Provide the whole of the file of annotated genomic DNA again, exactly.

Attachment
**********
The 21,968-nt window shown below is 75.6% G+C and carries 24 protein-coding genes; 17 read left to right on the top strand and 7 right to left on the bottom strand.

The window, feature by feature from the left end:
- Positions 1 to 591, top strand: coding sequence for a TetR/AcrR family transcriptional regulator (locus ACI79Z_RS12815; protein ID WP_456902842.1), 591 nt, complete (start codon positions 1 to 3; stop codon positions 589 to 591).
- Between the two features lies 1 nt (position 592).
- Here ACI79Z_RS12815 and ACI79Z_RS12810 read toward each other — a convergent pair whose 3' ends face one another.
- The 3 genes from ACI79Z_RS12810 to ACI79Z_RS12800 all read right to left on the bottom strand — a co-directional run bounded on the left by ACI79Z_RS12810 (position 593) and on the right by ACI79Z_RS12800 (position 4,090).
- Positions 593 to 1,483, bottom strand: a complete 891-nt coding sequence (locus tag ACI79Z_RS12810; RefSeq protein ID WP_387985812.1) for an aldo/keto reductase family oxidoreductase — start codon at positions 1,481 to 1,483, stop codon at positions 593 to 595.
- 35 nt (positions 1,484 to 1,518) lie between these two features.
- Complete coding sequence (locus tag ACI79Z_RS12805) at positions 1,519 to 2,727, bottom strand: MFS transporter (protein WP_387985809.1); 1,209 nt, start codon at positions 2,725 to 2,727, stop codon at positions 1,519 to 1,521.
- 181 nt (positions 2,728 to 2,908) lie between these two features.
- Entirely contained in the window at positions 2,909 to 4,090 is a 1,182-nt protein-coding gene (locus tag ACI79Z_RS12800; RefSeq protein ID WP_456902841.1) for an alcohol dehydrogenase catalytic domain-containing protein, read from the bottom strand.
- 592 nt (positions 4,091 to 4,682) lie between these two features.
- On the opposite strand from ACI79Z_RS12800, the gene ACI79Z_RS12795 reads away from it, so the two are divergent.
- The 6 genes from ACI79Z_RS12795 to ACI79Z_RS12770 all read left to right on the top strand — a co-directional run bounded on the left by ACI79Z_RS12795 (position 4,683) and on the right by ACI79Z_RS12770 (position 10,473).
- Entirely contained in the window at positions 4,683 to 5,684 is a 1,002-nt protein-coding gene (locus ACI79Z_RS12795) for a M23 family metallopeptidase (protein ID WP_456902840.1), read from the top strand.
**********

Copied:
The 21,968-nt window shown below is 75.6% G+C and carries 24 protein-coding genes; 17 read left to right on the top strand and 7 right to left on the bottom strand.

The window, feature by feature from the left end:
- Positions 1 to 591, top strand: coding sequence for a TetR/AcrR family transcriptional regulator (locus ACI79Z_RS12815; protein ID WP_456902842.1), 591 nt, complete (start codon positions 1 to 3; stop codon positions 589 to 591).
- Between the two features lies 1 nt (position 592).
- Here ACI79Z_RS12815 and ACI79Z_RS12810 read toward each other — a convergent pair whose 3' ends face one another.
- The 3 genes from ACI79Z_RS12810 to ACI79Z_RS12800 all read right to left on the bottom strand — a co-directional run bounded on the left by ACI79Z_RS12810 (position 593) and on the right by ACI79Z_RS12800 (position 4,090).
- Positions 593 to 1,483, bottom strand: a complete 891-nt coding sequence (locus tag ACI79Z_RS12810; RefSeq protein ID WP_387985812.1) for an aldo/keto reductase family oxidoreductase — start codon at positions 1,481 to 1,483, stop codon at positions 593 to 595.
- 35 nt (positions 1,484 to 1,518) lie between these two features.
- Complete coding sequence (locus tag ACI79Z_RS12805) at positions 1,519 to 2,727, bottom strand: MFS transporter (protein WP_387985809.1); 1,209 nt, start codon at positions 2,725 to 2,727, stop codon at positions 1,519 to 1,521.
- 181 nt (positions 2,728 to 2,908) lie between these two features.
- Entirely contained in the window at positions 2,909 to 4,090 is a 1,182-nt protein-coding gene (locus tag ACI79Z_RS12800; RefSeq protein ID WP_456902841.1) for an alcohol dehydrogenase catalytic domain-containing protein, read from the bottom strand.
- 592 nt (positions 4,091 to 4,682) lie between these two features.
- On the opposite strand from ACI79Z_RS12800, the gene ACI79Z_RS12795 reads away from it, so the two are divergent.
- The 6 genes from ACI79Z_RS12795 to ACI79Z_RS12770 all read left to right on the top strand — a co-directional run bounded on the left by ACI79Z_RS12795 (position 4,683) and on the right by ACI79Z_RS12770 (position 10,473).
- Entirely contained in the window at positions 4,683 to 5,684 is a 1,002-nt protein-coding gene (locus ACI79Z_RS12795) for a M23 family metallopeptidase (protein ID WP_456902840.1), read from the top strand.